The Canine Behaviourist Blog

dog behaviourist training a dog

How To Become A Dog Behaviourist – What Does It Take?

Dog behaviourists teach dogs new tricks, train them for competitions, and help them overcome behavioural problems. They also provide training services for other professionals in the field.

In this post

How long does it take to be a Dog Behaviourist?

How do you become a Dog Behaviourist?

What Qualifications do I need?

How long does it take to be a Dog Behaviourist?

You could do this in 18 months if you join the CIDBT Fast-Track Programme.
Otherwise, the answer really depends on where you start, but let’s assume this is a new career from scratch. As a rough guide, you would be looking at one to two years of part-time, home or online study to cover practical and theory.

You can’t build a solid house without foundations, and this is true for working with canine behaviour – the foundation knowledge is critical to build upon. Following on from the study, you would need to have vocational practice for at least three years, preferably with a mentor, to reach a skilled level of practitioner. Therefore realistically, it should take at least five years to become a full time, financially independent, skilled dog behaviourist.

How do you become a Dog Behaviourist?

First things first, you need a passion and desire to do this job not only because study and time are needed but also because working with dogs and their owners can often be emotionally demanding.

Having a solid foundation in dog training, behaviour and instruction are critical. Also a good education facility is worth its weight in gold.  Education that can deliver the theory, as well as practical experience, is key, together with a variety of courses covering all aspects of the role, not only the dog training and psychology aspect but also business advice, money matters, consultation and everything surrounding a quality service, from receiving the first enquiry right through to receiving a great review.  Being able to train a dog is no good if you are unable to guide and support the owner into achieving the same results!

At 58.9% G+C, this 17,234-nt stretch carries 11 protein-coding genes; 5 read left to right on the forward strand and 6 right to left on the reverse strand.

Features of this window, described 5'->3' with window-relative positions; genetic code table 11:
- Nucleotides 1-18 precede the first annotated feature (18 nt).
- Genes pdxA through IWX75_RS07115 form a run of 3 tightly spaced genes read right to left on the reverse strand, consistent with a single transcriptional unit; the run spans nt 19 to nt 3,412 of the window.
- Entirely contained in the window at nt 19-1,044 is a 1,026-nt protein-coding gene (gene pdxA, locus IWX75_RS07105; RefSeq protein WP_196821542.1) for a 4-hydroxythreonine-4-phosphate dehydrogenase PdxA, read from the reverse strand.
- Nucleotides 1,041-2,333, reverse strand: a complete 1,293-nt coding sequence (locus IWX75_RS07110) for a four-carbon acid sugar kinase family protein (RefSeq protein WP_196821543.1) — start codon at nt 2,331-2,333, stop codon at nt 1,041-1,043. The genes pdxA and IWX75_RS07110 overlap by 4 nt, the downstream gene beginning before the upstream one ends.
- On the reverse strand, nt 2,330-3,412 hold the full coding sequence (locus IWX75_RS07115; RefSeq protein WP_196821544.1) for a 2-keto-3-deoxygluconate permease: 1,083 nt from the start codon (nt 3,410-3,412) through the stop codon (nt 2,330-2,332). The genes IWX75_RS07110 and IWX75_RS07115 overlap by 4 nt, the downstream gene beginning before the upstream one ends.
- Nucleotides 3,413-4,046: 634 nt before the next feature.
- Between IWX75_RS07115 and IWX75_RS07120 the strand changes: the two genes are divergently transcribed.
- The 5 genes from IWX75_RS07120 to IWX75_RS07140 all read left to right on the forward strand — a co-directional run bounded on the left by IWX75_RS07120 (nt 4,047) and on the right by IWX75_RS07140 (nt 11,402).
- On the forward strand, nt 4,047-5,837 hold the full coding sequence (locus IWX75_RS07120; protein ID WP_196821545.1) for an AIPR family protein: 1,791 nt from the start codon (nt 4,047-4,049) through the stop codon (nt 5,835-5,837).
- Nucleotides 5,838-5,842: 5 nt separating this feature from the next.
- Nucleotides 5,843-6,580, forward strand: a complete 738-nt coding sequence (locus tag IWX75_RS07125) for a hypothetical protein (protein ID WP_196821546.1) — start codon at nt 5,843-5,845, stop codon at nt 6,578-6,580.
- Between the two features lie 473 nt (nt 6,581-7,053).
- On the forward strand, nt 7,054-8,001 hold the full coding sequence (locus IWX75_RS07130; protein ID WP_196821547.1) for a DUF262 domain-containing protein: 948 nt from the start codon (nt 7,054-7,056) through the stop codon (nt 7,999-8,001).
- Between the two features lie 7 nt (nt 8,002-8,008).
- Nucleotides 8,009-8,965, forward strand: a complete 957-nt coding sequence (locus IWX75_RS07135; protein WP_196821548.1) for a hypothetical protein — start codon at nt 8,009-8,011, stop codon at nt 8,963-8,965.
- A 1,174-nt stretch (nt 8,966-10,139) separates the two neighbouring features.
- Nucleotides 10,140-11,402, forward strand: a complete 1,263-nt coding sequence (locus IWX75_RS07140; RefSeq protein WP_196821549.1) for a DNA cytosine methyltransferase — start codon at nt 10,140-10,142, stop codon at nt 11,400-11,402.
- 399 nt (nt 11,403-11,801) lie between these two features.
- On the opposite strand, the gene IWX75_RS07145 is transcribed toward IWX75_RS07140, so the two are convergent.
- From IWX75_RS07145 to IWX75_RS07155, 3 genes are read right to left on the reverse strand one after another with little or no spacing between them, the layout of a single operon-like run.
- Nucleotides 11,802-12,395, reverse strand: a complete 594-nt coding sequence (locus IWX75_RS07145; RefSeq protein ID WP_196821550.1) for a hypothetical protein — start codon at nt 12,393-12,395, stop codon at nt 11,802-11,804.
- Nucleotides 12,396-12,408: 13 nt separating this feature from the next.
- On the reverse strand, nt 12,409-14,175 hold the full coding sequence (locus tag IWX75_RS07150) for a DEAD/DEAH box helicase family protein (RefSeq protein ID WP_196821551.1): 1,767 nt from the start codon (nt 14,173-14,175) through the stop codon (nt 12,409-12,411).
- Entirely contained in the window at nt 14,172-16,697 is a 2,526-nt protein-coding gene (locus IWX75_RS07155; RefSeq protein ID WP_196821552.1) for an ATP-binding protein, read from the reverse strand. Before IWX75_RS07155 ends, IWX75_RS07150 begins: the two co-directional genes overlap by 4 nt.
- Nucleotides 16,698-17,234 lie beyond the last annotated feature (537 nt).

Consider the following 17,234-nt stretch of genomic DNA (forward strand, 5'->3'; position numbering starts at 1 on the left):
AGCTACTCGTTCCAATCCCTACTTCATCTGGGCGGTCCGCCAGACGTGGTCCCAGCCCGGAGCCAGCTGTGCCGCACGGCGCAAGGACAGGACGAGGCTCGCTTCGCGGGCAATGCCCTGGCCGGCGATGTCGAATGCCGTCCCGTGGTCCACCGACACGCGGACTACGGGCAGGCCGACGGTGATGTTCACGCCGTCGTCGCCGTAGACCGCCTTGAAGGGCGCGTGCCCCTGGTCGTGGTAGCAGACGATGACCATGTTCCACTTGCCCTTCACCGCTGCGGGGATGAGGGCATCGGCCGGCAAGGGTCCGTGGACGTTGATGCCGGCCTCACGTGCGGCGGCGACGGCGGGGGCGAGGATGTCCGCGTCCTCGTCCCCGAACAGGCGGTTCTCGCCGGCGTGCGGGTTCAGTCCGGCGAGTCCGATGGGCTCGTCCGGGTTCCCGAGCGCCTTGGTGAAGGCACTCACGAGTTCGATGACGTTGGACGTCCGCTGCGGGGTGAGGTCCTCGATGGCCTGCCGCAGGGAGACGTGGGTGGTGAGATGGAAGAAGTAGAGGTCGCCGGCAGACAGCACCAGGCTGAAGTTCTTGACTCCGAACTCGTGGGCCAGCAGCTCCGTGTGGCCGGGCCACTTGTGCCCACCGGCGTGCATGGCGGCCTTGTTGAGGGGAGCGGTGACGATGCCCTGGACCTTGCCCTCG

Finally, having a mentor or colleague to call on is also incredibly useful and something that is often overlooked.  Whether that is someone you meet during your studies, a supplied mentor from your education organisation or even your neighbouring behaviourist. Being able to call a colleague and discuss a case can sometimes be the difference between success and failure for an individual dog.

What qualifications do I need?

Actually none – currently this profession is unregulated, as such, official qualifications are not mandatory. Of course, that is not to say that they are not useful – with such an abundance of dog behaviourists in the UK, having a qualification under your belt may be the difference between the enquiring dog owner choosing you or not.

What do I need to know? might be a better question. Being a successful, effective and, of course, financially secure dog behaviourist is not just about knowing how to train a dog. Some of the subjects and skills needed would cover a range of abilities, such as understanding canine psychology, being an effective instructor, understanding how dogs and humans learn, effective fact-finding and problem-solving, communication and listening skills, a grounded knowledge of canine care, nutrition and physiology, a clear understanding of UK dog Law, an ability to put together and deliver a written report of your findings and ongoing plan. Of course, this is not an extensive list as there are many factors included in running your own business, but it’s a realistic start.

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